Hot, Hot, Hot – Honda, Colombia


It wasn’t immediately apparent why Honda, Colombia is part of the country’s elite Pueblos Patrimonio program. Sure, we got a few fleeting glimpses of Colonial architecture as we drove around to get our bearings and find someplace to stay, but the town’s beauty was not overwhelming. Still, we kept driving. Frankly, we didn’t want to get out of the air-conditioned truck. At 750 feet (230 meters) on the Magdalena River, Honda is a hot, hot, hot place.

Alley Honda, Colombia

A Colonial street in Honda, Colombia.

Honda, Colombia

A Colonial church seen beyond traditional red roof tiles in Honda, Colombia.

Sweating it out in Honda, Colombia

We spent our first night in the Hotel Honda where 50,000 COP (about US$17.50) got us a double room with a fan and a private bathroom that lacked both a toilet seat and a shower curtain. Dinner that night was a lousy plate of chicken and rice for the exorbitant price of 15,000 COP (about US$7) eaten on a noisy highway choked with trucks and blanketed with exhaust fumes. So far, Honda was not impressing.

Ruins Honda, Colombia

Not all of the Colonial architecture in Honda has been restored.

Colonial buildings Honda, Colombia

Colonial buildings in Honda.

Things improved substantially the next day. In an attempt to beat the heat, we got up early to stroll around the heart of Honda where we found a few blocks of Colonial homes including some still awaiting rejuvenation. It was pleasant, but hardly the best example of a Colonial town in Colombia (that would be Barichara).

Cathedral Nuestra Senora Rosario Honda, Colombia

The Cathedral Nuestra Senora Rosario in Honda, Colombia.

Honda, Colombia colonial buildings

Cobblestones and color in Honda.

We spent a few minutes looking at the exhibits in the Casa Museo Alfonso Lopez Pumarejo (free) which details the life of the Honda’s most famous native son who was governor of Tolima province, President of Colombia twice, head of Colombia’s delegation to the UN and Colombia’s ambassador to the UK. It’s a surprisingly modest place for such an illustrious Colombian figure. The Museo del Rio Magdalena was closed for refurbishment when we were in Honda. That’s about it for attractions in town, but we were getting into the steamy, sleep pace of the place.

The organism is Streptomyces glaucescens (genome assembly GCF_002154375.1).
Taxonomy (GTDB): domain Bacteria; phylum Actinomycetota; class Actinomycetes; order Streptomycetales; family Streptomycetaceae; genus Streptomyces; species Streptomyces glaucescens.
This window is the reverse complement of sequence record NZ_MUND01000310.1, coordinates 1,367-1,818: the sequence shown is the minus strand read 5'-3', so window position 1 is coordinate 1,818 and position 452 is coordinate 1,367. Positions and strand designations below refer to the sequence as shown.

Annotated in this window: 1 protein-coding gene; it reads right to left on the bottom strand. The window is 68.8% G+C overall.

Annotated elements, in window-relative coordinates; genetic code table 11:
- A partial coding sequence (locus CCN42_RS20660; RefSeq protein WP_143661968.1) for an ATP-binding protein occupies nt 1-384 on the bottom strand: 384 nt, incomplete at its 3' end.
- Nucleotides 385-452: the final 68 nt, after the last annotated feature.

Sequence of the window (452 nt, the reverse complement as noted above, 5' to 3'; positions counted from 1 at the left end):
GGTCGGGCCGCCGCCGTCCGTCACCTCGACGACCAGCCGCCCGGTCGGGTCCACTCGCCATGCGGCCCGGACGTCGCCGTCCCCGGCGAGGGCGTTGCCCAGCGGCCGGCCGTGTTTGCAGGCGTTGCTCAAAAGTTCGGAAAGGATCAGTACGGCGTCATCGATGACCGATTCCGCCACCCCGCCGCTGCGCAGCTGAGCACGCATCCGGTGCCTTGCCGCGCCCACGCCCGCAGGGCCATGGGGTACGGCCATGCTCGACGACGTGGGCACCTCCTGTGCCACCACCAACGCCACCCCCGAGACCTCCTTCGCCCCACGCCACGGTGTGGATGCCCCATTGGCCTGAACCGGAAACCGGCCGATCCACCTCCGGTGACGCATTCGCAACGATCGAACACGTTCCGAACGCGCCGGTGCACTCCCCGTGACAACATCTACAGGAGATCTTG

Posada de las Trampas Honda, Colombia

The entrance to Posada de las Trampas Boutique Hotel in Honda.

Posada de las Trampas room Honda, Colombia

A room in the beautifully restored Posada de las Trampas Boutique Hotel.

We also moved into the Posada de las Trampas Boutique Hotel. Opened in 2011, the 14 room hotel is in a building which was built in the 1700s as the home of wealthy merchants. There are original thick walls, high ceilings with exposed beams, stone details and antiques everywhere. Modern touches include a pool, spa, air conditioning, great bed, WiFi and a nice big parking area. It’s atmospheric, elegant and historic and a top place to stay in Honda.

Posada de las Trampas pool Honda, Colombia

The much-needed pool at Posada de las Trampas Boutique Hotel.

street Honda, Colombia

Another Colonial street in Honda.

The hotel is on Calle de las Trampas. The word trampa means trap in Spanish and the area is so-called because pirates on the Rio Magdalena would come ashore and find themselves trapped in the area’s maze of narrow, winding streets. Either that, or they died of heat stroke.

Honda, Colombia house

Another explosion of street color in Honda.

Puente Navarro Magdelena Rive Honda,Colombia

The Puente Navarro crosses the mighty Magdalena River near Honda.

 

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